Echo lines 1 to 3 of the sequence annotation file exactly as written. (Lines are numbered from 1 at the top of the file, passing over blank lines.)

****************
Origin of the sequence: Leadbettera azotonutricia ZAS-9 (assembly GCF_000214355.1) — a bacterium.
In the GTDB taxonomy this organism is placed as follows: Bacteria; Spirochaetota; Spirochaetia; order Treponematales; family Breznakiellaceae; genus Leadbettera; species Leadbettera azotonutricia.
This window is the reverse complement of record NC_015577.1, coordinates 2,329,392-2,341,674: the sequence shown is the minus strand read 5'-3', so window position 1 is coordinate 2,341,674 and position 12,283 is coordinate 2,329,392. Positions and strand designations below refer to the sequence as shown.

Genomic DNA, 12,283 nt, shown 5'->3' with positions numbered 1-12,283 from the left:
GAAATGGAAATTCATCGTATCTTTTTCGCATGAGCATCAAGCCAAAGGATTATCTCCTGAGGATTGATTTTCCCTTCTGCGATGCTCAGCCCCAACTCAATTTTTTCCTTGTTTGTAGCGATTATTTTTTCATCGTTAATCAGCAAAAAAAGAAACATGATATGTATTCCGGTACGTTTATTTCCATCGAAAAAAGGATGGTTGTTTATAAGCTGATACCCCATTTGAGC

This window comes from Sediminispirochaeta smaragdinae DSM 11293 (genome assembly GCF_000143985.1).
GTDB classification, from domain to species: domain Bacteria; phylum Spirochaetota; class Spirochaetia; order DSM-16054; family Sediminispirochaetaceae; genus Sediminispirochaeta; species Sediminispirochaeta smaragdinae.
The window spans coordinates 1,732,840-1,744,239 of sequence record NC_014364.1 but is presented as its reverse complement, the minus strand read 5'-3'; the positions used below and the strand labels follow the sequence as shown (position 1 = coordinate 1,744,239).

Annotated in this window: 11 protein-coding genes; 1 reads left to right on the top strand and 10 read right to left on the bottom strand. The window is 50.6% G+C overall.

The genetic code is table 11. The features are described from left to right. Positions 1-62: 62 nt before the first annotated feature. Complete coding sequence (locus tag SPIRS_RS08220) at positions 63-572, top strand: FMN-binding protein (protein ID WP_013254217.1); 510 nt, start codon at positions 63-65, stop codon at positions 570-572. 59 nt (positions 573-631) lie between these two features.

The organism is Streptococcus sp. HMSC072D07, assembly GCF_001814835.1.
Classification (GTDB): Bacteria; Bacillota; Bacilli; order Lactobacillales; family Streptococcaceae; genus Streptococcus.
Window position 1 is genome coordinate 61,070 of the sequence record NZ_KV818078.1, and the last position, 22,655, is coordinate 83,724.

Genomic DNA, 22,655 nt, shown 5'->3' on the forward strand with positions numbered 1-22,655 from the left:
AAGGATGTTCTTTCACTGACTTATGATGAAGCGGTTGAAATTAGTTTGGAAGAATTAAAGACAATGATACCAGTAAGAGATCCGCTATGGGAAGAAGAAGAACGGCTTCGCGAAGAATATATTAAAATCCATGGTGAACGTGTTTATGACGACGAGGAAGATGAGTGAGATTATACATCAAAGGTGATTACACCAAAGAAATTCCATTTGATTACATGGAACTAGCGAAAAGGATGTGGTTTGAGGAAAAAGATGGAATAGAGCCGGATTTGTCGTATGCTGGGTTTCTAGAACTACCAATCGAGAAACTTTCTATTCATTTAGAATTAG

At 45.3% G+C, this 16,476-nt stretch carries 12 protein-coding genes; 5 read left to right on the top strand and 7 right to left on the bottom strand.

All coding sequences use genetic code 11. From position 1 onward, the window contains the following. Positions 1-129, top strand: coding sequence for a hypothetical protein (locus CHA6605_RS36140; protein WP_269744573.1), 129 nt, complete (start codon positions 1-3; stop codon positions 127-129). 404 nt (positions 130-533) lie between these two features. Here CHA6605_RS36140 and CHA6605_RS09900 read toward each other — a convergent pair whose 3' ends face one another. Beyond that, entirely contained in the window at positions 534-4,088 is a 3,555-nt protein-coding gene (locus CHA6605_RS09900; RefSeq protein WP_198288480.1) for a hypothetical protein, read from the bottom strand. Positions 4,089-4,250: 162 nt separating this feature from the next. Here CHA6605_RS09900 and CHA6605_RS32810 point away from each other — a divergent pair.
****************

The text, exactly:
Origin of the sequence: Leadbettera azotonutricia ZAS-9 (assembly GCF_000214355.1) — a bacterium.
In the GTDB taxonomy this organism is placed as follows: Bacteria; Spirochaetota; Spirochaetia; order Treponematales; family Breznakiellaceae; genus Leadbettera; species Leadbettera azotonutricia.
This window is the reverse complement of record NC_015577.1, coordinates 2,329,392-2,341,674: the sequence shown is the minus strand read 5'-3', so window position 1 is coordinate 2,341,674 and position 12,283 is coordinate 2,329,392. Positions and strand designations below refer to the sequence as shown.